nor'easter

When Will Power Be Restored in Mass. After Nor'easter? It Could Take Days, Officials Say

Complicating the clean-up efforts were sustained high winds up to 65 mph, expected to continue through Wednesday evening in southeastern Massachusetts

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Hundreds of thousands remained without power Wednesday night after a nor’easter lashed the region.

A nor'easter that slammed New England knocked out power for hundreds of thousands of people in Massachusetts Wednesday, and it could take days before it's restored, officials said.

Gov. Charlie Baker said it would likely be "a multi-day process" as he discussed his administration's response in Scituate, in the heart of Massachusetts' hard-hit South Shore region. But damage, including trees falling into houses and across streets, was visible all the way into downtown Boston.

Most of the communities in the South Shore had more than 75% of customers without power Wednesday afternoon, according to the Massachusetts Emergency Management Agency. Overall, 372,190 people statewide were without power as of 11:59 p.m., down from just under half a million earlier in the day; at one point 14 towns were entirely without power.

Baker said late Wednesday night on Twitter that he and Lt. Gov. Karyn Polito will continue to coordinate with local and state officials while work is ongoing to restore power in impacted communities.

Some schools announced closures for Thursday, after dozens were closed Wednesday. (See a list of school closures here.)

And there would be impacts to at least some commuters Thursday, too -- the MBTA said ferry service to Hingham was suspended for that day so repairs could be made to the town's dock. Hull ferry service was slated to continue, however.

Gov. Charlie Baker and members of his administration gave an update on Massachusetts' response to the nor'easter that knocked out power for half a million people Wednesday.

Complicating the clean-up efforts in the South Shore and on the Cape were sustained high winds up to 65 mph, expected to continue through Wednesday evening in southeastern Massachusetts. The lifts that utility workers use to work on power lines can't be safely operated if sustained winds are above 30 mph, officials said.

"In some cases they do need to wait until the winds come down before it's really going to be safe to get up into a bucket truck," Baker said.

An October nor'easter caused widespread damage across Massachusetts, knocking out power to about 500,000 customers, blowing the roof off an apartment building and even picking up a small plane and dropping it in the middle of a local street.

With no end in sight to the power outages, some people were lining up at a gas station in Scituate Wednesday, wanting to make sure their generators were able to run uninterrupted.

In Sandwich on Cape Cod, people said they'd been driving for at least half an hour to find an open gas station, either for their cars or to power personal generators.

"A lot of places closed," Sandwich resident Peter Buckler said. "Nobody's got power."

At the news conference in Scituate, Baker was asked about people lining up for gasoline. He said none of the officials in his administration anticipated any reason why gas stations would be out of fuel for long, and said there was no reason to panic.

"We're talking about something that's going to take a few days to clean up," he said, not many days, though he urged people who may not have to fill their tanks up to consider only filling them halfway or three-quarters of the way.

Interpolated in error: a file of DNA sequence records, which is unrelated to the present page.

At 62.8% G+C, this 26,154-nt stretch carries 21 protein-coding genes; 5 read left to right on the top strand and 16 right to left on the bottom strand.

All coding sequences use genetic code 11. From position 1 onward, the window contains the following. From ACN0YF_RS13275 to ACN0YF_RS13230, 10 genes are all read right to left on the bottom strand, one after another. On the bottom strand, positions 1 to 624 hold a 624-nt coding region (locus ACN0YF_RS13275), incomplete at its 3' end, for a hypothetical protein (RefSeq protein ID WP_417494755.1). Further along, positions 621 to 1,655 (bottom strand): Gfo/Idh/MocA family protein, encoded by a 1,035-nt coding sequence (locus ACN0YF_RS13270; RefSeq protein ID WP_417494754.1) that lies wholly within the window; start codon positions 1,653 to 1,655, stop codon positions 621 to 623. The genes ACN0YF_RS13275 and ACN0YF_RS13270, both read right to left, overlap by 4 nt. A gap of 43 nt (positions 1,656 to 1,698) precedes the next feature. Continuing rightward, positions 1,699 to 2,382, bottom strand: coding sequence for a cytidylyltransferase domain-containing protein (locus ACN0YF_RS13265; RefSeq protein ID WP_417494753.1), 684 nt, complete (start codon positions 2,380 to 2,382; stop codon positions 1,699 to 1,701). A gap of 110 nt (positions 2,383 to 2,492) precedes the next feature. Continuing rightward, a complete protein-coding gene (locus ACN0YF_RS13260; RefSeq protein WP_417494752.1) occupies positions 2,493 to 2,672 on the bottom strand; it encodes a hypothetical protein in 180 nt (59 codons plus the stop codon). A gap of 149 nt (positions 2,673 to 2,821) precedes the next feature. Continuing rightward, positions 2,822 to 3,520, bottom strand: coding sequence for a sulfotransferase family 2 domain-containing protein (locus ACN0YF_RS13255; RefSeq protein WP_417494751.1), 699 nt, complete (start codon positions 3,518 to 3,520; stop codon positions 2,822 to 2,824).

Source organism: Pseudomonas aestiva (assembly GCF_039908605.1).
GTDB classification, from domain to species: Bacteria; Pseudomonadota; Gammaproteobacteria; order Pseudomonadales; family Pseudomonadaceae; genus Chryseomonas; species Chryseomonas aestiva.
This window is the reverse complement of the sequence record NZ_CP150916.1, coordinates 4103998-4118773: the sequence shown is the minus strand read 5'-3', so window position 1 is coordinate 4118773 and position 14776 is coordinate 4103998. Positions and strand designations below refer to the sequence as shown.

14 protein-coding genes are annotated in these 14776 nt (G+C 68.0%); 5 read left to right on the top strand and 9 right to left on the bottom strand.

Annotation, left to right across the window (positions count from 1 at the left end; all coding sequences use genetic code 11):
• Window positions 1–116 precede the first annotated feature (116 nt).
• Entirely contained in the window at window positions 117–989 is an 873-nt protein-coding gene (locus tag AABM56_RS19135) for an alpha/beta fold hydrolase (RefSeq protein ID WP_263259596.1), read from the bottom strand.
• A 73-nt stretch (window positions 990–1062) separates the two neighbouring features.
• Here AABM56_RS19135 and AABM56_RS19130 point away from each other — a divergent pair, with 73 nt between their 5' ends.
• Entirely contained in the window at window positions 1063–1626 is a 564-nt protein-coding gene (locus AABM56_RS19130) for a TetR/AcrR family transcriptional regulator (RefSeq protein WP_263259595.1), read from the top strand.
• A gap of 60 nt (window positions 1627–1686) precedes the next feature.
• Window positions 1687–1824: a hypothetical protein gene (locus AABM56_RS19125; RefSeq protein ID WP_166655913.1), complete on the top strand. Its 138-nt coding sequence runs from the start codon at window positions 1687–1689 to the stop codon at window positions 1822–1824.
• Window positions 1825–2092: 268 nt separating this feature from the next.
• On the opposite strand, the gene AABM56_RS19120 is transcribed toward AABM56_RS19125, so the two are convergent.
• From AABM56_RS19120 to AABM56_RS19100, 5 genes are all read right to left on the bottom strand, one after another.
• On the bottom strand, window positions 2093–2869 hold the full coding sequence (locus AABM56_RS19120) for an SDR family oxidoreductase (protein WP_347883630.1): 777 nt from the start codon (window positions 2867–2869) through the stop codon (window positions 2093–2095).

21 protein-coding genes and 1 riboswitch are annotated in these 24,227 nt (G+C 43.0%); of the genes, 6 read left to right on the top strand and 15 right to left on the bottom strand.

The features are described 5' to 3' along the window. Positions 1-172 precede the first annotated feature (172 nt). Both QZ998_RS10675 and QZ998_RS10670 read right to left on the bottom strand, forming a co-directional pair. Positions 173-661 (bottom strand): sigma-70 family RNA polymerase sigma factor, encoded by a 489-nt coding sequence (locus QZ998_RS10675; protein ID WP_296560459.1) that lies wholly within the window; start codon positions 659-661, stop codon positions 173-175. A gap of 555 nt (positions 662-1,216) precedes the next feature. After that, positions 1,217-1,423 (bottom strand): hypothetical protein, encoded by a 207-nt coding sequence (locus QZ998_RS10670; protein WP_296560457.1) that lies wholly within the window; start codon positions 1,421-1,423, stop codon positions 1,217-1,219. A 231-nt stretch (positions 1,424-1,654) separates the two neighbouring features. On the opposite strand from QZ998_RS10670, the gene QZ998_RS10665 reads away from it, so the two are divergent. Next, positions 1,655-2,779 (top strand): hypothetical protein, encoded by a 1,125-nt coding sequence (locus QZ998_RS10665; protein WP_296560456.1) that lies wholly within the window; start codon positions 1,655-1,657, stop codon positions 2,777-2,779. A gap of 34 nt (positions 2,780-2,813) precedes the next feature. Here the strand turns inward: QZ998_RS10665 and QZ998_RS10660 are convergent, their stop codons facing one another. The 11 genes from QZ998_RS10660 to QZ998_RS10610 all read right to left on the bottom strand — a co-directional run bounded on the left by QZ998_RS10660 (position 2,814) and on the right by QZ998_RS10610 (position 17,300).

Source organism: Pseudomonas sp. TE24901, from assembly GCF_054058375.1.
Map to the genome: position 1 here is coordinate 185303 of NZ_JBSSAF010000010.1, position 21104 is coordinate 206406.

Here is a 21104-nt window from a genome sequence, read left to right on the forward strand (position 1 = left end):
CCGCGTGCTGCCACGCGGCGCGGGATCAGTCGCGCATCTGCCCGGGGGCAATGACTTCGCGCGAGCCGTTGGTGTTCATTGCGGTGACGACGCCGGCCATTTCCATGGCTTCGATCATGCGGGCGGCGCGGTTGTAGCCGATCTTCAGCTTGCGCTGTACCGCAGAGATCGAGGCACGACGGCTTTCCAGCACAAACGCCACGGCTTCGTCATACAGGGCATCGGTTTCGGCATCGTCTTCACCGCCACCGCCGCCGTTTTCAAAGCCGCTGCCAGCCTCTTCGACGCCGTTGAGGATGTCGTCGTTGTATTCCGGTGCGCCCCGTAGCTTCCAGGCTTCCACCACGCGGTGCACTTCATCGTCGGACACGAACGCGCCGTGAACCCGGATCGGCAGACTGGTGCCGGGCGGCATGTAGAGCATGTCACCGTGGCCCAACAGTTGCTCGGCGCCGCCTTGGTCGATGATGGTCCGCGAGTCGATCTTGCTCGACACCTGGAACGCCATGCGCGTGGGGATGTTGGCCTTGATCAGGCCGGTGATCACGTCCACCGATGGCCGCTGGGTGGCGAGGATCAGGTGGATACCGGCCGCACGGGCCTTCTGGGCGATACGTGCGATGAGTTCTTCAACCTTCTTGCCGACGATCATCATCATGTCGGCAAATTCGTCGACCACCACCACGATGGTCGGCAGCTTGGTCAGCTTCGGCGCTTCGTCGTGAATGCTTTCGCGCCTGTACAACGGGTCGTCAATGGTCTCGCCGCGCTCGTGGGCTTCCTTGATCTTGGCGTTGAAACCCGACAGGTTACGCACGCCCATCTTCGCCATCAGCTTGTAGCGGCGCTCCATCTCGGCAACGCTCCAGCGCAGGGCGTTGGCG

He also echoed administration officials' warnings: assume all downed wires are live and be careful when driving for power crews: "There are going to be a ton of crews out there."

Utility workers had been brought in from as far away as Canada, and more were expected to arrive into Thursday to help the cleanup, officials said. Eversource alone expected to have 1,500 crews working to restore power by Thursday.

A powerful nor'easter left major damage in parts of Massachusetts and left hundreds of thousands of people in the dark for what could be days.

Christopher Besse, a MEMA spokesman, had told NBC10 Boston earlier Wednesday that, along with high winds, crews need to survey storm damage before they can come up with a plan to fix it.

"If people are without power, there's a good chance they'll be without power through this evening," he said.

As people looked to make plans to deal with power outages, a Red Cross shelter was opened at Weymouth High School. The agency said it was offering help to anyone whose home was damaged -- its 24-hour hotline is 1-800-564-1234.

MEMA spokesman Christopher Besse talked to NBC10 Boston on Wednesday about the storm damage across the state, and how long the power restoration process might take.

The strongest wind gust reported Wednesday was 97 mph on Provincetown, and Scituate saw upwards of 85 mph. The wind drove waves above 30 feet off of Gloucester -- Baker said he'd been told that storm surge would have been much worse if the nor'easter arrived at high tide.

People whose homes were damaged by falling trees or the wind said it sounded like a bomb hit.

"When I saw the tree limbs outside my window after the bang, I just was shaking," said Denise Fallon, who was sleeping in a Duxbury home when a tree crashed into it.

If you're one of the many people whose home has been damaged in the nor'easter hitting Massachusetts Wednesday, here's what to know about filing an insurance claim.

Duxbury Deputy Fire Chief Rob Reardon said the town was hit hard by the nor'easter. They were using a map to mark blocked streets, and it was covered in red tick marks Wednesday afternoon.

On a normal day, the department handles six to 10 emergency calls, but in Wednesday's storm, they received 150.

"I have done storms here for years, and I honestly think this is one of the most destructive we have seen," Reardon said.